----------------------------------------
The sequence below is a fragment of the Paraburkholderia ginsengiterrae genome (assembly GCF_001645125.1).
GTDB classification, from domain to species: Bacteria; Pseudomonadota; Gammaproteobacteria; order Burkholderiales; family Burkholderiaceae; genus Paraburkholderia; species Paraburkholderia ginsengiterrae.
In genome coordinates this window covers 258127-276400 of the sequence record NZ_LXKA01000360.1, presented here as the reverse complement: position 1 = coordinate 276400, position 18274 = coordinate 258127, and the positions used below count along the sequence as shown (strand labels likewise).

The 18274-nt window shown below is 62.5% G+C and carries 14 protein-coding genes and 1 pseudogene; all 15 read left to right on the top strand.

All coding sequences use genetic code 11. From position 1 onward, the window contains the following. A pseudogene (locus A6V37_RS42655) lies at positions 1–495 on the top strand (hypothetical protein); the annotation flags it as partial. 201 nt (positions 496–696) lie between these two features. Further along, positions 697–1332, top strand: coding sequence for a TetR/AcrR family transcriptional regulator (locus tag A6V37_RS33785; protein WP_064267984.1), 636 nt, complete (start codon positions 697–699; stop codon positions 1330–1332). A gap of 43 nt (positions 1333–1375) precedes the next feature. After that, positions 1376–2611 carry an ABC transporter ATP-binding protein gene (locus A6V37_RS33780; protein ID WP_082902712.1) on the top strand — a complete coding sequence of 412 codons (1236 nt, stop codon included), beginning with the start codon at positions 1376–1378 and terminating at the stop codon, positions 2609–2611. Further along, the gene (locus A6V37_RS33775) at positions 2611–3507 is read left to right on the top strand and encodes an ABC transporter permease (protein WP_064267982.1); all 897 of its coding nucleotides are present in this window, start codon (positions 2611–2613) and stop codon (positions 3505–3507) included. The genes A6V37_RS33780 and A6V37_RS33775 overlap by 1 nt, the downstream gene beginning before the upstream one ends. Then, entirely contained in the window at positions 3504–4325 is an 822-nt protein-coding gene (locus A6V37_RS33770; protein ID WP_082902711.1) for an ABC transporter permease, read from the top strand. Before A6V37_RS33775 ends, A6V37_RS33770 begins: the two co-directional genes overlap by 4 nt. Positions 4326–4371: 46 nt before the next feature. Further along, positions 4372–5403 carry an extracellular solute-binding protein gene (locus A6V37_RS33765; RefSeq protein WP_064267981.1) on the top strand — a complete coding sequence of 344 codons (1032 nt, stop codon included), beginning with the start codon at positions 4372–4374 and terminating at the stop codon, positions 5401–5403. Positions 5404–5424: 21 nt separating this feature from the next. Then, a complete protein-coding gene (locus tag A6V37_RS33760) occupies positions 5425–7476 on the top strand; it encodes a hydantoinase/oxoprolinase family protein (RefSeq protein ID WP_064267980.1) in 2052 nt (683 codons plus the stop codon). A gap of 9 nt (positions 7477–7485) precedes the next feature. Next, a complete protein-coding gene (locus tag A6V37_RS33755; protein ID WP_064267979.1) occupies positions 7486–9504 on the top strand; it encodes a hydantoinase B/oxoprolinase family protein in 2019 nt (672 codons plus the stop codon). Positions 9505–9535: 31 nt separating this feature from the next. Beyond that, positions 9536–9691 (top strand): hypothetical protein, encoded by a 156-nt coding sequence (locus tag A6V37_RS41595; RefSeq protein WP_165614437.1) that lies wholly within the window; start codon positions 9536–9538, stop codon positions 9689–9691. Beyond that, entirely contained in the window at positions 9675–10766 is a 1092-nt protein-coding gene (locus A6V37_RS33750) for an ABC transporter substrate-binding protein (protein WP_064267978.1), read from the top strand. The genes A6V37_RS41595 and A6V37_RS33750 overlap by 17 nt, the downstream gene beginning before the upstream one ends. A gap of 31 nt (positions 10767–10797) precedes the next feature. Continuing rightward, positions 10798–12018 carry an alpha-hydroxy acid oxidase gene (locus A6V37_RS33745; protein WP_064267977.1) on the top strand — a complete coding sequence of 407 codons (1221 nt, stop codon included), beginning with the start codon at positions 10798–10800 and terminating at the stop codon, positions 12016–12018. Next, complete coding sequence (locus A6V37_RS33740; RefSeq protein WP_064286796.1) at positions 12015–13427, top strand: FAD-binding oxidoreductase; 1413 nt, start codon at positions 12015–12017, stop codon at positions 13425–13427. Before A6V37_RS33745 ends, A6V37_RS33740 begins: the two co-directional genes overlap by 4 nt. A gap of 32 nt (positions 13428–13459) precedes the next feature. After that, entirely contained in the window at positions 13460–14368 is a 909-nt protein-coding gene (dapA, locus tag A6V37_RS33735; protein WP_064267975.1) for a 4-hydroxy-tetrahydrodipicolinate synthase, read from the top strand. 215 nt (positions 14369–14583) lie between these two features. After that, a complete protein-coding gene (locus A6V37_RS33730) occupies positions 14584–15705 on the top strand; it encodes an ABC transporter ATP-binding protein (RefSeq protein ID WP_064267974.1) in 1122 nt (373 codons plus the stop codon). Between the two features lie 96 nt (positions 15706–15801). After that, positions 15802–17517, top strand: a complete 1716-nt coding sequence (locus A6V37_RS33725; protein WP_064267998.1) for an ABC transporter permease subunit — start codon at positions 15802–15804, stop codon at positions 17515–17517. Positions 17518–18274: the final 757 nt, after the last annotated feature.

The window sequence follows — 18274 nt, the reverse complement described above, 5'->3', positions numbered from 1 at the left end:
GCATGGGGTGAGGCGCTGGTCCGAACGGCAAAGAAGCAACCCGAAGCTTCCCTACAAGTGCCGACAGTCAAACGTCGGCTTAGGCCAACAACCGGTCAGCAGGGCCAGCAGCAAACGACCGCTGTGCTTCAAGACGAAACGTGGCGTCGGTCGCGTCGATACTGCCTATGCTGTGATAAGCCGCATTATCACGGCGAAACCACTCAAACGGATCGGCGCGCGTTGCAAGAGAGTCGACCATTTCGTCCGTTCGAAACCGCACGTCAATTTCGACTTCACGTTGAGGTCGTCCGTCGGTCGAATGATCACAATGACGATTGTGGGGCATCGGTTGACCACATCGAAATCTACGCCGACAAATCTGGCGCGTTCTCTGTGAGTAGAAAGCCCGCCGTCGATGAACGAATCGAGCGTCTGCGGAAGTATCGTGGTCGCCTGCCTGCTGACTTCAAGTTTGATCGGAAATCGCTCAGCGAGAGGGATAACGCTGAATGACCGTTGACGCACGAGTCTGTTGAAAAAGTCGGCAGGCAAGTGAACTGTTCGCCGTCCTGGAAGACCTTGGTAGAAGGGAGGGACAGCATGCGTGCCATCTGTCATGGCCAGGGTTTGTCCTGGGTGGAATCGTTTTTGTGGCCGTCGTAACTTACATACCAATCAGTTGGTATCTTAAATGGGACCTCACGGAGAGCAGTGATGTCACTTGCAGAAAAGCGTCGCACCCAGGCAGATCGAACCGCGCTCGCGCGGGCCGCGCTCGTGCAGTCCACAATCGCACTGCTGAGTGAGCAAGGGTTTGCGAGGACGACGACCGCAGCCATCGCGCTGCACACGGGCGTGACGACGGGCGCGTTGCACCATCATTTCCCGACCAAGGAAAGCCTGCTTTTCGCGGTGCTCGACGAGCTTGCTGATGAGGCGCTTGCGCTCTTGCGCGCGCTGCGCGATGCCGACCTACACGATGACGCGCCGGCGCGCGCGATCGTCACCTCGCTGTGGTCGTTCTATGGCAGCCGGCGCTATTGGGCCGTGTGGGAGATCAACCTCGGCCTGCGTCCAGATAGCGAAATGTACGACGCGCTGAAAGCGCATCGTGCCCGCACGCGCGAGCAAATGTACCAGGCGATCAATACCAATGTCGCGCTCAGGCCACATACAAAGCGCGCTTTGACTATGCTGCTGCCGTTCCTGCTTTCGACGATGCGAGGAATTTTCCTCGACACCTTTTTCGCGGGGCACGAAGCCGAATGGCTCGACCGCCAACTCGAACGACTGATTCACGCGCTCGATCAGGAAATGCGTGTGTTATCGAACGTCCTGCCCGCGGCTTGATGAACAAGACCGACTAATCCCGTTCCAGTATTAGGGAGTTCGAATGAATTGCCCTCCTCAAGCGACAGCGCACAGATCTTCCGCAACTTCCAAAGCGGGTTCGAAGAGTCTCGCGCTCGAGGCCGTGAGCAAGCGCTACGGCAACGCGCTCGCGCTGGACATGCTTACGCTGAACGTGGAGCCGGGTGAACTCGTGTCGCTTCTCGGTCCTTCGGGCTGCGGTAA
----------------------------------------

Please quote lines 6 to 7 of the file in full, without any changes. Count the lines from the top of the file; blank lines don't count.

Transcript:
The window sequence follows — 18274 nt, the reverse complement described above, 5'->3', positions numbered from 1 at the left end:
GCATGGGGTGAGGCGCTGGTCCGAACGGCAAAGAAGCAACCCGAAGCTTCCCTACAAGTGCCGACAGTCAAACGTCGGCTTAGGCCAACAACCGGTCAGCAGGGCCAGCAGCAAACGACCGCTGTGCTTCAAGACGAAACGTGGCGTCGGTCGCGTCGATACTGCCTATGCTGTGATAAGCCGCATTATCACGGCGAAACCACTCAAACGGATCGGCGCGCGTTGCAAGAGAGTCGACCATTTCGTCCGTTCGAAACCGCACGTCAATTTCGACTTCACGTTGAGGTCGTCCGTCGGTCGAATGATCACAATGACGATTGTGGGGCATCGGTTGACCACATCGAAATCTACGCCGACAAATCTGGCGCGTTCTCTGTGAGTAGAAAGCCCGCCGTCGATGAACGAATCGAGCGTCTGCGGAAGTATCGTGGTCGCCTGCCTGCTGACTTCAAGTTTGATCGGAAATCGCTCAGCGAGAGGGATAACGCTGAATGACCGTTGACGCACGAGTCTGTTGAAAAAGTCGGCAGGCAAGTGAACTGTTCGCCGTCCTGGAAGACCTTGGTAGAAGGGAGGGACAGCATGCGTGCCATCTGTCATGGCCAGGGTTTGTCCTGGGTGGAATCGTTTTTGTGGCCGTCGTAACTTACATACCAATCAGTTGGTATCTTAAATGGGACCTCACGGAGAGCAGTGATGTCACTTGCAGAAAAGCGTCGCACCCAGGCAGATCGAACCGCGCTCGCGCGGGCCGCGCTCGTGCAGTCCACAATCGCACTGCTGAGTGAGCAAGGGTTTGCGAGGACGACGACCGCAGCCATCGCGCTGCACACGGGCGTGACGACGGGCGCGTTGCACCATCATTTCCCGACCAAGGAAAGCCTGCTTTTCGCGGTGCTCGACGAGCTTGCTGATGAGGCGCTTGCGCTCTTGCGCGCGCTGCGCGATGCCGACCTACACGATGACGCGCCGGCGCGCGCGATCGTCACCTCGCTGTGGTCGTTCTATGGCAGCCGGCGCTATTGGGCCGTGTGGGAGATCAACCTCGGCCTGCGTCCAGATAGCGAAATGTACGACGCGCTGAAAGCGCATCGTGCCCGCACGCGCGAGCAAATGTACCAGGCGATCAATACCAATGTCGCGCTCAGGCCACATACAAAGCGCGCTTTGACTATGCTGCTGCCGTTCCTGCTTTCGACGATGCGAGGAATTTTCCTCGACACCTTTTTCGCGGGGCACGAAGCCGAATGGCTCGACCGCCAACTCGAACGACTGATTCACGCGCTCGATCAGGAAATGCGTGTGTTATCGAACGTCCTGCCCGCGGCTTGATGAACAAGACCGACTAATCCCGTTCCAGTATTAGGGAGTTCGAATGAATTGCCCTCCTCAAGCGACAGCGCACAGATCTTCCGCAACTTCCAAAGCGGGTTCGAAGAGTCTCGCGCTCGAGGCCGTGAGCAAGCGCTACGGCAACGCGCTCGCGCTGGACATGCTTACGCTGAACGTGGAGCCGGGTGAACTCGTGTCGCTTCTCGGTCCTTCGGGCTGCGGTAA